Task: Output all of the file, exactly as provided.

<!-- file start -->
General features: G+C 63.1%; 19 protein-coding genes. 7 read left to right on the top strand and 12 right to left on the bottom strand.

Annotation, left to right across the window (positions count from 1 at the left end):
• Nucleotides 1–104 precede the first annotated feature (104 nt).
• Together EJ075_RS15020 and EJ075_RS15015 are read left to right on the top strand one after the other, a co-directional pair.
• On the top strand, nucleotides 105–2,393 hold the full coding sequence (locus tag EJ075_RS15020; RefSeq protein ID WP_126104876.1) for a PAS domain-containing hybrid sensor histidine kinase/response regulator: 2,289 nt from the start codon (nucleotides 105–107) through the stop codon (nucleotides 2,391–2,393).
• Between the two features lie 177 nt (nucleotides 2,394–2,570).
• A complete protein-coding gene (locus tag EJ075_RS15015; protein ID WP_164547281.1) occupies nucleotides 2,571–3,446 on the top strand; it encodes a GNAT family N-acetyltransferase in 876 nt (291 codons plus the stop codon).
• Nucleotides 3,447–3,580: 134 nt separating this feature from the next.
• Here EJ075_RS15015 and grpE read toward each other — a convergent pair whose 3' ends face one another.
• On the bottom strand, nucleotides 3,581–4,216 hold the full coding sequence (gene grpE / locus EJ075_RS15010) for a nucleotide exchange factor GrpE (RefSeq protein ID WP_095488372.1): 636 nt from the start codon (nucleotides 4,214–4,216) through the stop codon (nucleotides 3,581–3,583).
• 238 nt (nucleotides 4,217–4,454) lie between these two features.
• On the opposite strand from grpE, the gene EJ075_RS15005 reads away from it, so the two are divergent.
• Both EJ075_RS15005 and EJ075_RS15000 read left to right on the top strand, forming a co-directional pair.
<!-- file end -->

General features: G+C 63.1%; 19 protein-coding genes. 7 read left to right on the top strand and 12 right to left on the bottom strand.

Annotation, left to right across the window (positions count from 1 at the left end):
• Nucleotides 1–104 precede the first annotated feature (104 nt).
• Together EJ075_RS15020 and EJ075_RS15015 are read left to right on the top strand one after the other, a co-directional pair.
• On the top strand, nucleotides 105–2,393 hold the full coding sequence (locus tag EJ075_RS15020; RefSeq protein ID WP_126104876.1) for a PAS domain-containing hybrid sensor histidine kinase/response regulator: 2,289 nt from the start codon (nucleotides 105–107) through the stop codon (nucleotides 2,391–2,393).
• Between the two features lie 177 nt (nucleotides 2,394–2,570).
• A complete protein-coding gene (locus tag EJ075_RS15015; protein ID WP_164547281.1) occupies nucleotides 2,571–3,446 on the top strand; it encodes a GNAT family N-acetyltransferase in 876 nt (291 codons plus the stop codon).
• Nucleotides 3,447–3,580: 134 nt separating this feature from the next.
• Here EJ075_RS15015 and grpE read toward each other — a convergent pair whose 3' ends face one another.
• On the bottom strand, nucleotides 3,581–4,216 hold the full coding sequence (gene grpE / locus EJ075_RS15010) for a nucleotide exchange factor GrpE (RefSeq protein ID WP_095488372.1): 636 nt from the start codon (nucleotides 4,214–4,216) through the stop codon (nucleotides 3,581–3,583).
• 238 nt (nucleotides 4,217–4,454) lie between these two features.
• On the opposite strand from grpE, the gene EJ075_RS15005 reads away from it, so the two are divergent.
• Both EJ075_RS15005 and EJ075_RS15000 read left to right on the top strand, forming a co-directional pair.